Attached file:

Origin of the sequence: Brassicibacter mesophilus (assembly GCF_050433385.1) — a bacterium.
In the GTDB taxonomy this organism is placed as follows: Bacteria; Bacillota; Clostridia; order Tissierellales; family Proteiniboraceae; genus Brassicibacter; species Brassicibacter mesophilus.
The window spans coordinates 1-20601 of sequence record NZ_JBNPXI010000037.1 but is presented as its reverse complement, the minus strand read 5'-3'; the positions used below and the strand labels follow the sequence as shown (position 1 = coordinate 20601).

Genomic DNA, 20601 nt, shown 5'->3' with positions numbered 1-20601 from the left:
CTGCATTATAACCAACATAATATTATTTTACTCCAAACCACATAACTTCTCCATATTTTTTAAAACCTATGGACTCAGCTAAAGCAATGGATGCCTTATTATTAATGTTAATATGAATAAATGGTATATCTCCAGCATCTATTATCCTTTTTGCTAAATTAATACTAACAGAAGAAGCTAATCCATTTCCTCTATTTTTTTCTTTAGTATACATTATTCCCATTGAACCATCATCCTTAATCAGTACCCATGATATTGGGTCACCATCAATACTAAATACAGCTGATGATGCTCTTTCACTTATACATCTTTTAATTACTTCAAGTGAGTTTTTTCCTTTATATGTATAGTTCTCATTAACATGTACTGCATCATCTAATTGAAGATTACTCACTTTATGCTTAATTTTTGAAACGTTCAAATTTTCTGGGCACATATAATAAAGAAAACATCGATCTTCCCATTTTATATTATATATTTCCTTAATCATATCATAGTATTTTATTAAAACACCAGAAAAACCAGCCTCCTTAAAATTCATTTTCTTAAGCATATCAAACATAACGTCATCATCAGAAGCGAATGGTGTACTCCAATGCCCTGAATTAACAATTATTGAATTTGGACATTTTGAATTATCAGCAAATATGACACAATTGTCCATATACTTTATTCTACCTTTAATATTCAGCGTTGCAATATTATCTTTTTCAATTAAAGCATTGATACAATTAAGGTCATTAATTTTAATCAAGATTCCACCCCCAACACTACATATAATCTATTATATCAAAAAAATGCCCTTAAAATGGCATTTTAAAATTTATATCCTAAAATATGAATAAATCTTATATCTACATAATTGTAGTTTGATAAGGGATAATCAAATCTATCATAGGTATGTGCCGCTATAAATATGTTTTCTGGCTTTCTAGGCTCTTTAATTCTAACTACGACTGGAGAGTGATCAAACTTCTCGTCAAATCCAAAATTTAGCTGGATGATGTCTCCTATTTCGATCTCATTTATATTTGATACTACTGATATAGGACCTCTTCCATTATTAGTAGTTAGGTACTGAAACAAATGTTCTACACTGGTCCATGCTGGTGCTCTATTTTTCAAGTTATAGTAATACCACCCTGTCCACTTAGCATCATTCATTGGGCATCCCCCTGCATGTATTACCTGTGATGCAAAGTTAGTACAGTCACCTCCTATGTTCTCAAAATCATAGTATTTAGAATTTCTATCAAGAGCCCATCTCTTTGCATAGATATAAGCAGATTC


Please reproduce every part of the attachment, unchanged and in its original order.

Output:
Origin of the sequence: Brassicibacter mesophilus (assembly GCF_050433385.1) — a bacterium.
In the GTDB taxonomy this organism is placed as follows: Bacteria; Bacillota; Clostridia; order Tissierellales; family Proteiniboraceae; genus Brassicibacter; species Brassicibacter mesophilus.
The window spans coordinates 1-20601 of sequence record NZ_JBNPXI010000037.1 but is presented as its reverse complement, the minus strand read 5'-3'; the positions used below and the strand labels follow the sequence as shown (position 1 = coordinate 20601).

Genomic DNA, 20601 nt, shown 5'->3' with positions numbered 1-20601 from the left:
CTGCATTATAACCAACATAATATTATTTTACTCCAAACCACATAACTTCTCCATATTTTTTAAAACCTATGGACTCAGCTAAAGCAATGGATGCCTTATTATTAATGTTAATATGAATAAATGGTATATCTCCAGCATCTATTATCCTTTTTGCTAAATTAATACTAACAGAAGAAGCTAATCCATTTCCTCTATTTTTTTCTTTAGTATACATTATTCCCATTGAACCATCATCCTTAATCAGTACCCATGATATTGGGTCACCATCAATACTAAATACAGCTGATGATGCTCTTTCACTTATACATCTTTTAATTACTTCAAGTGAGTTTTTTCCTTTATATGTATAGTTCTCATTAACATGTACTGCATCATCTAATTGAAGATTACTCACTTTATGCTTAATTTTTGAAACGTTCAAATTTTCTGGGCACATATAATAAAGAAAACATCGATCTTCCCATTTTATATTATATATTTCCTTAATCATATCATAGTATTTTATTAAAACACCAGAAAAACCAGCCTCCTTAAAATTCATTTTCTTAAGCATATCAAACATAACGTCATCATCAGAAGCGAATGGTGTACTCCAATGCCCTGAATTAACAATTATTGAATTTGGACATTTTGAATTATCAGCAAATATGACACAATTGTCCATATACTTTATTCTACCTTTAATATTCAGCGTTGCAATATTATCTTTTTCAATTAAAGCATTGATACAATTAAGGTCATTAATTTTAATCAAGATTCCACCCCCAACACTACATATAATCTATTATATCAAAAAAATGCCCTTAAAATGGCATTTTAAAATTTATATCCTAAAATATGAATAAATCTTATATCTACATAATTGTAGTTTGATAAGGGATAATCAAATCTATCATAGGTATGTGCCGCTATAAATATGTTTTCTGGCTTTCTAGGCTCTTTAATTCTAACTACGACTGGAGAGTGATCAAACTTCTCGTCAAATCCAAAATTTAGCTGGATGATGTCTCCTATTTCGATCTCATTTATATTTGATACTACTGATATAGGACCTCTTCCATTATTAGTAGTTAGGTACTGAAACAAATGTTCTACACTGGTCCATGCTGGTGCTCTATTTTTCAAGTTATAGTAATACCACCCTGTCCACTTAGCATCATTCATTGGGCATCCCCCTGCATGTATTACCTGTGATGCAAAGTTAGTACAGTCACCTCCTATGTTCTCAAAATCATAGTATTTAGAATTTCTATCAAGAGCCCATCTCTTTGCATAGATATAAGCAGATTC